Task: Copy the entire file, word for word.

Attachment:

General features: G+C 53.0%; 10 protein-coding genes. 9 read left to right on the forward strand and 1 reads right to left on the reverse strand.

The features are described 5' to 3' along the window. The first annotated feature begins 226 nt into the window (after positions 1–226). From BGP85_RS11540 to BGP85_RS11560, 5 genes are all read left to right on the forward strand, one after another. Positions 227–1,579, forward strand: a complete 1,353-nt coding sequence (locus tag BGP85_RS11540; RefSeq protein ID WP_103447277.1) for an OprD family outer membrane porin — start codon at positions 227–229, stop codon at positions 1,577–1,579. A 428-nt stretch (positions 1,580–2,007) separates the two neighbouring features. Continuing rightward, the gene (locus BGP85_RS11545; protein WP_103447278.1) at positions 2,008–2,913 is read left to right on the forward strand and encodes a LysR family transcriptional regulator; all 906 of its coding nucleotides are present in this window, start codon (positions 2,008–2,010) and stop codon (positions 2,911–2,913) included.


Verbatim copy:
General features: G+C 53.0%; 10 protein-coding genes. 9 read left to right on the forward strand and 1 reads right to left on the reverse strand.

The features are described 5' to 3' along the window. The first annotated feature begins 226 nt into the window (after positions 1–226). From BGP85_RS11540 to BGP85_RS11560, 5 genes are all read left to right on the forward strand, one after another. Positions 227–1,579, forward strand: a complete 1,353-nt coding sequence (locus tag BGP85_RS11540; RefSeq protein ID WP_103447277.1) for an OprD family outer membrane porin — start codon at positions 227–229, stop codon at positions 1,577–1,579. A 428-nt stretch (positions 1,580–2,007) separates the two neighbouring features. Continuing rightward, the gene (locus BGP85_RS11545; protein WP_103447278.1) at positions 2,008–2,913 is read left to right on the forward strand and encodes a LysR family transcriptional regulator; all 906 of its coding nucleotides are present in this window, start codon (positions 2,008–2,010) and stop codon (positions 2,911–2,913) included.